Inside Avaaz can online activism really change the world?
Key Excerpts from Article on Website of The Guardian (One of the UK's leading newspapers)
Posted: July 26th, 2015
Avaaz which means "voice" in various languages has become a global pressure group to be reckoned with. It's a new kind of activism that isn't issue-led, it's issues-led. It's human rights abuses in Burma, or it's the Syrian civil war, or it's threats against the Great Barrier Reef or it's homophobia in Costa Rica. It's whatever its supporters, guided by the Avaaz team, choose to click on most this month. If it launches a campaign, it throws its resources at it and a chunk of its $12m budget a year, all donated from individuals and there's a fair chance it will have an impact. Avaaz is both global and globalised and its approach is less bleeding-heart liberal than hard-headed pragmatist. Its growth is exponential: they've gone from nine employees in year one to 100 now. In September, I interviewed its softly spoken Canadian founder, Ricken Patel, and noted in the transcript that [Avaaz] now had 26 million [members]. By the time this piece appears in print in November, that number will be hovering around the 30 million mark. "Liking" a Facebook page isn't going to save the world. But five times as many people in Britain are members of Avaaz than they are of the Labour Party. And 30,000 people donate money to it every month. To save the world, click here.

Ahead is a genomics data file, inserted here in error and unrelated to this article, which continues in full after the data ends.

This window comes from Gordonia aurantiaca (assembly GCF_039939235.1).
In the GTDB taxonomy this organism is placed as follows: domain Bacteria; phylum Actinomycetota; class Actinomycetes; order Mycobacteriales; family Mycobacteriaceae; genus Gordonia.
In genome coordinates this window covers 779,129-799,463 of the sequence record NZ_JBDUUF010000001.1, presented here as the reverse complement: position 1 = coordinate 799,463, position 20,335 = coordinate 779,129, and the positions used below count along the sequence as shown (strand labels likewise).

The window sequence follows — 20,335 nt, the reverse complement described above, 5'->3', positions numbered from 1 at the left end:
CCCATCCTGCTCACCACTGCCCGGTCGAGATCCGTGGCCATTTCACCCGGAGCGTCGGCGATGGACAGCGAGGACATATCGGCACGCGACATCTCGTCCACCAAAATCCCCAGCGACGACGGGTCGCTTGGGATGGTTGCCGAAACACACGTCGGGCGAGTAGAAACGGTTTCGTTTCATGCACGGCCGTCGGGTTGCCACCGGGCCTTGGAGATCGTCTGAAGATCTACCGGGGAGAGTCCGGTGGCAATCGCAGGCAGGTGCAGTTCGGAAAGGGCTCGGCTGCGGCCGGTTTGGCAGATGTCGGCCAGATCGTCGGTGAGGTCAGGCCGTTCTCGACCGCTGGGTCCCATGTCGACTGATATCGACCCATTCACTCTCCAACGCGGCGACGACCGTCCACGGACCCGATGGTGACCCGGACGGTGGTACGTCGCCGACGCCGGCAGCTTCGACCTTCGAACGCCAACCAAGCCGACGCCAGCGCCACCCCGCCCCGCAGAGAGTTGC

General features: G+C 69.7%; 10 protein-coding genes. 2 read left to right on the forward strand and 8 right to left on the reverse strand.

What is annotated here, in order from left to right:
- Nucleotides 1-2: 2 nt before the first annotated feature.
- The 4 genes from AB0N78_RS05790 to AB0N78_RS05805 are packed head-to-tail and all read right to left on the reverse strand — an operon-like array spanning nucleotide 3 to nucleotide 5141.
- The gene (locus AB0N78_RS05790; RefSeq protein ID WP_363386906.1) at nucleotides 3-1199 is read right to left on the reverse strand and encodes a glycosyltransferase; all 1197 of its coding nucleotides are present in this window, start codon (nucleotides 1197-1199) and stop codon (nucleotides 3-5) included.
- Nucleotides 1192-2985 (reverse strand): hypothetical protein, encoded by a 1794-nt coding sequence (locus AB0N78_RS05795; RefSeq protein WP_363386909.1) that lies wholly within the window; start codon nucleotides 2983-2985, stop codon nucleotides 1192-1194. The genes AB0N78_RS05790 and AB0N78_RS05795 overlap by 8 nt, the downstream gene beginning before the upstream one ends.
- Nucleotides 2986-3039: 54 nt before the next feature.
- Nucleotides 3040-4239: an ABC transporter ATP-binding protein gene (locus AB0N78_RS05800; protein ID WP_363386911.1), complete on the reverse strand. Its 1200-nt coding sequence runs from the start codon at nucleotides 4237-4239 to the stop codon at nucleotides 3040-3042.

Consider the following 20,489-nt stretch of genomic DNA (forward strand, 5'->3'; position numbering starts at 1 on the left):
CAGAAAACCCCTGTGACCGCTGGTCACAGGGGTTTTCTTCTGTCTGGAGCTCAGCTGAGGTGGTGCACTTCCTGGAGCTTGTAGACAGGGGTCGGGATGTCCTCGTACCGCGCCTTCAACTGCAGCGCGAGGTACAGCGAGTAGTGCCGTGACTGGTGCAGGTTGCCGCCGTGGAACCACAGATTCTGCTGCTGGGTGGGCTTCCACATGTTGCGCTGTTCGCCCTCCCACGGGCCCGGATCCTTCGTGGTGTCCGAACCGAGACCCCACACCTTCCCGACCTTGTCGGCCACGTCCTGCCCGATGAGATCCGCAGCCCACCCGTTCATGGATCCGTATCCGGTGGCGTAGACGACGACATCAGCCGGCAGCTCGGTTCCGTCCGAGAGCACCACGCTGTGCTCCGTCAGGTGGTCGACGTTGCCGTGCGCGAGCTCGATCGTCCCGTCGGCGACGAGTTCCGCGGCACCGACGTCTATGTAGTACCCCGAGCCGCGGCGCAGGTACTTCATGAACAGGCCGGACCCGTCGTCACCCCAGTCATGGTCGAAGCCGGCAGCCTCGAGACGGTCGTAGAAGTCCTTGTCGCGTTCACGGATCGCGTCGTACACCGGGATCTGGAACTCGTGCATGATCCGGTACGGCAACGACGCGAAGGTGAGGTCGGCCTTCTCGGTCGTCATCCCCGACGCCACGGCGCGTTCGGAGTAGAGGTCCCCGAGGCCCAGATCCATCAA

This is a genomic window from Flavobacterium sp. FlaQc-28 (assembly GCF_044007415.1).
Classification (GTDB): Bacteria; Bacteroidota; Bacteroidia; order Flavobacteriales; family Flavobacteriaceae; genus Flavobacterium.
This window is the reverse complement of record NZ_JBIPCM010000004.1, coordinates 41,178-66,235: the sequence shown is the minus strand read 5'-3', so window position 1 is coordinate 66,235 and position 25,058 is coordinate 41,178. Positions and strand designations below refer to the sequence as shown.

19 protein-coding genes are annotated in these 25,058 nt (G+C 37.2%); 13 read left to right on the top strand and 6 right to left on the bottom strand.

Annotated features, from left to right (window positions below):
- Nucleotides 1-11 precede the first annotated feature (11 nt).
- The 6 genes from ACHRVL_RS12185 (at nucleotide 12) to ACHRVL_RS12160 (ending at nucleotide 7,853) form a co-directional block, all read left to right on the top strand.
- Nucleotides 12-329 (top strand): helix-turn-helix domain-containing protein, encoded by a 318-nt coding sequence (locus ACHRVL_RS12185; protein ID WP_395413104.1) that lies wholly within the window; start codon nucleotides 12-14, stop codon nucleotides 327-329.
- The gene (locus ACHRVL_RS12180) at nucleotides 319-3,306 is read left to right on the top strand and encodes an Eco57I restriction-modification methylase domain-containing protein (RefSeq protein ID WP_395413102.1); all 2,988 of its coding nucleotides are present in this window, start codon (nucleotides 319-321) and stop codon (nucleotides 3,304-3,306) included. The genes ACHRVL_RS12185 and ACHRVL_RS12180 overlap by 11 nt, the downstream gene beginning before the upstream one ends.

Note: Read and inspiring article on the founder of Avaaz, Ricken Patel. Explore a treasure trove of concise summaries of incredibly inspiring news articles which will inspire you to make a difference.